A timetable? Really?
Over the past few weeks there have been growing demands that the five leadership contenders set out their plans to balance to budget/eliminate the deficit. Commentators, including many on the left, seem convinced that until Labour sets out how it would close the deficit, or even “what you would cut”, the party will have no credibility in attacking the coalition’s policies.
Is this actually right? I’m happy to persuaded on this one, but it seems to me to be both misguided politically and possibly dangerous economically.
By way of background here – I think the Party was absolutely right, economically, to run the kind of deficits we did in 2008/09/10. I actually supported, and called for, a bigger stimulus at the 2009 budget and again at the PBR of that year.
That said I do recognise that we can’t run deficits forever. It’s not sustainable economically and, one could make a strong case that politically, and in terms of power, running deficits in the long term means giving bond markets yet more influence over fiscal policy.
But, we need to be very careful here. How much of the deficit in 2009/10 was actually a policy choice? Very little – less than 15% of it was due to discretionary stimulus, the rest was simply the functioning of the automatic stabilisers as tax revenues fell and welfare spending increased with unemployment.
I am naturally suspicious of any attempt to set a timetable for deficit reduction, I worry that our timetable (halving the deficit over four years starting in 2011) was too quick. Of course it might have turned out to be too slow. If the economy does recover very quickly, if the export and investment boom predicted by the OBR does kick off in earnest in 2011, then halving the deficit would be fine. But if growth remains very sluggish, then it would mean taking a huge risk with the recovery.
Against this uncertain background, is there really such a huge risk in saying that the pace of deficit reduction will, to a large extent, depend on the state of the economy?
How detailed should our plans be? I am genuinely curious as to what the commentators want the candidates to draw up? Do they demand an alternative budget now? Presumably this would have to be updated each year? Do they want Labour to complete a shadow comprehensive spending review in October?
I’d point out the Tories never did this in opposition.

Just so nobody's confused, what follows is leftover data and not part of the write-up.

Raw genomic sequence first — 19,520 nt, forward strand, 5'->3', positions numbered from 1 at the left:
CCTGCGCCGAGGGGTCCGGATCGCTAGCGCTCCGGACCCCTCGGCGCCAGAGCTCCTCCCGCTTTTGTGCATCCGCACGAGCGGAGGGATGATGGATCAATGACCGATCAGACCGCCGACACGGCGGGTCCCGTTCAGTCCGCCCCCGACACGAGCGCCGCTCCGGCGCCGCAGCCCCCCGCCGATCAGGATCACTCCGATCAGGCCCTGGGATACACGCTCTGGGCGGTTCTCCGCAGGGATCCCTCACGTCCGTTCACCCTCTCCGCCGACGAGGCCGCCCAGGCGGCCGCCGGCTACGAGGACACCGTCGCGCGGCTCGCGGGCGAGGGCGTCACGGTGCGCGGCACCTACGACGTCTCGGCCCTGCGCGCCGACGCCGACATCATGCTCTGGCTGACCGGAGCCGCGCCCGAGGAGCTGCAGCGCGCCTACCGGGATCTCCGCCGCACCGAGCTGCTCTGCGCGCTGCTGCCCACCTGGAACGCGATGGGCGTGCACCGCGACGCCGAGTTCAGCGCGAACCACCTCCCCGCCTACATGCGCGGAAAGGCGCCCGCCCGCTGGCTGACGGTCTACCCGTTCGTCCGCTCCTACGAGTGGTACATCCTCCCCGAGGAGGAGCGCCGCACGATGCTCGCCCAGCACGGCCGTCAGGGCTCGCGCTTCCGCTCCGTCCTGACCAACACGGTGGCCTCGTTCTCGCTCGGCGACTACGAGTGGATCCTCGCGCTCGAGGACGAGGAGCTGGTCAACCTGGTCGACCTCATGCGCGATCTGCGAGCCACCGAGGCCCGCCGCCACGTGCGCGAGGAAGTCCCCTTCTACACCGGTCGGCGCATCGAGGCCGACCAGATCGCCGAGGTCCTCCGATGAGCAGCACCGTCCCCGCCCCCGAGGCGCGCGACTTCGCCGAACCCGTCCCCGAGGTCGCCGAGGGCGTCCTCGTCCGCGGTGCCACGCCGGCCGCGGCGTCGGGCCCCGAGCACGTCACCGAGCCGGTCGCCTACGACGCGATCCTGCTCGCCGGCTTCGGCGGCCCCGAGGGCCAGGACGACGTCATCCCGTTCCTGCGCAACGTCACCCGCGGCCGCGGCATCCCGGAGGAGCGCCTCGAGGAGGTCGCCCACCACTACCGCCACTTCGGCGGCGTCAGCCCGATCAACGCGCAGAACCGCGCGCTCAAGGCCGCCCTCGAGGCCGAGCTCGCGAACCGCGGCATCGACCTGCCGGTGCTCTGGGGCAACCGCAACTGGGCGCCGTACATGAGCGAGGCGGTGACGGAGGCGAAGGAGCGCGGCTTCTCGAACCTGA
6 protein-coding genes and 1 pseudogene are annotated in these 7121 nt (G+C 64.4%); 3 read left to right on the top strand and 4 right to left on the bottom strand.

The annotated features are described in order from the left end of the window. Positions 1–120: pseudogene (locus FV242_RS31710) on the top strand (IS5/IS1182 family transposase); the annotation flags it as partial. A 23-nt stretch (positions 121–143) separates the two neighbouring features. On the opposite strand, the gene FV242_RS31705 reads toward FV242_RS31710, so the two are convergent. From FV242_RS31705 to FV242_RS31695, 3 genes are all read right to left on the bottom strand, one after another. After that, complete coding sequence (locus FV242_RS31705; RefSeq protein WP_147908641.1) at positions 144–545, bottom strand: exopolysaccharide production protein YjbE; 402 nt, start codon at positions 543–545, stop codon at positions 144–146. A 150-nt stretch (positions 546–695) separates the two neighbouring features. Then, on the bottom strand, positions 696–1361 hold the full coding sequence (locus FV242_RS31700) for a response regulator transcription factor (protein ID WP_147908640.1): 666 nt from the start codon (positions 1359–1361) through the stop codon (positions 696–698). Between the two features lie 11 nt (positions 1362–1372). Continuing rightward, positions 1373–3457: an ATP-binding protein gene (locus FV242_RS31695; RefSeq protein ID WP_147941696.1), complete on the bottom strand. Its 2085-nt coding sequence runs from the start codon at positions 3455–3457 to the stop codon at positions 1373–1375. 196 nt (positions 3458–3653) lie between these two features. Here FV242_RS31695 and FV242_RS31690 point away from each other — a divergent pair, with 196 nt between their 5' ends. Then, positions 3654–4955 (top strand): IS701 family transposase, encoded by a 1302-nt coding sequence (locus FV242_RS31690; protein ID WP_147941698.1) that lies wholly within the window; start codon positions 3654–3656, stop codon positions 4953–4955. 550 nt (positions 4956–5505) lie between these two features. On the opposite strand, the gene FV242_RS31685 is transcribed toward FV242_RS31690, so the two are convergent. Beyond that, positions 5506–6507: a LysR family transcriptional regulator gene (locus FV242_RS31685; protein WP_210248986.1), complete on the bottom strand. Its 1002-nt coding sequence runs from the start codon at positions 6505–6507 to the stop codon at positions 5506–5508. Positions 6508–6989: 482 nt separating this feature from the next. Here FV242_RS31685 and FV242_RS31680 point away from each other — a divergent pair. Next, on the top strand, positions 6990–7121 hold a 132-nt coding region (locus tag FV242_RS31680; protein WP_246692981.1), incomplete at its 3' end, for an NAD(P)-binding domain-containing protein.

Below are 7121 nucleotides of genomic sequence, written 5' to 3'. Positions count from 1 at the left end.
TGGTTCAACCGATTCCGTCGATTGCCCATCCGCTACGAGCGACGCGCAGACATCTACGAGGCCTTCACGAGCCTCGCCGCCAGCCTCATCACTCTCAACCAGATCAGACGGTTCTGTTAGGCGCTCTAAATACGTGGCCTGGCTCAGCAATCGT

Is it enough to set out broad principles?
I’d argue along the following lines.
We set out a budget in March 2010 which gave our plans tax and spending plans for the next 12 months. We do not believe the rise in VAT, the £6bn plus of “in year spending cuts” or the capital spending cuts (including BSF) are required. We think they will actively harm the recovery. We also think the cutting corporation tax but paying for it by slashing capital allowances will harm investment and represents an indirect tax cut for financial companies.
In 2011, we’ll have to see how the economy is performing before deciding on our tax and spending plans. But we do believe that a 50/50 mix of tax cuts and spending rises is more appropriate than what the coalition is planning. And that we think the government is cutting to fast in general and risking the recovery. In the end what drives down the net/GDP ratio is not surpluses but growth.
We also think that any act of fiscal consolidation must be guided by two principles –
(i) is this fair way to close to the deficit?
(ii) Will this harm growth?
I think this is much more sensible way to proceed than writing a whole shadow budget. I’d far rather the contenders started outlining, as some already have, visions of what the economy should look like in the future rather than getting bogged down in the minutia of a hypothetical budget at this stage.
I suspect much of this commentary is driven by worries over the coalition’s high poll ratings and a view that support should have moved towards Labour after the BSF cuts. To which I think the best reaction is simply to calm down. The last election was only two months ago, the next one isn’t for another 58 months. To use a football analogy, we’re only 3 minutes into the first half, let’s not do something we might regret.
(And thanks to Tom for the football analogy).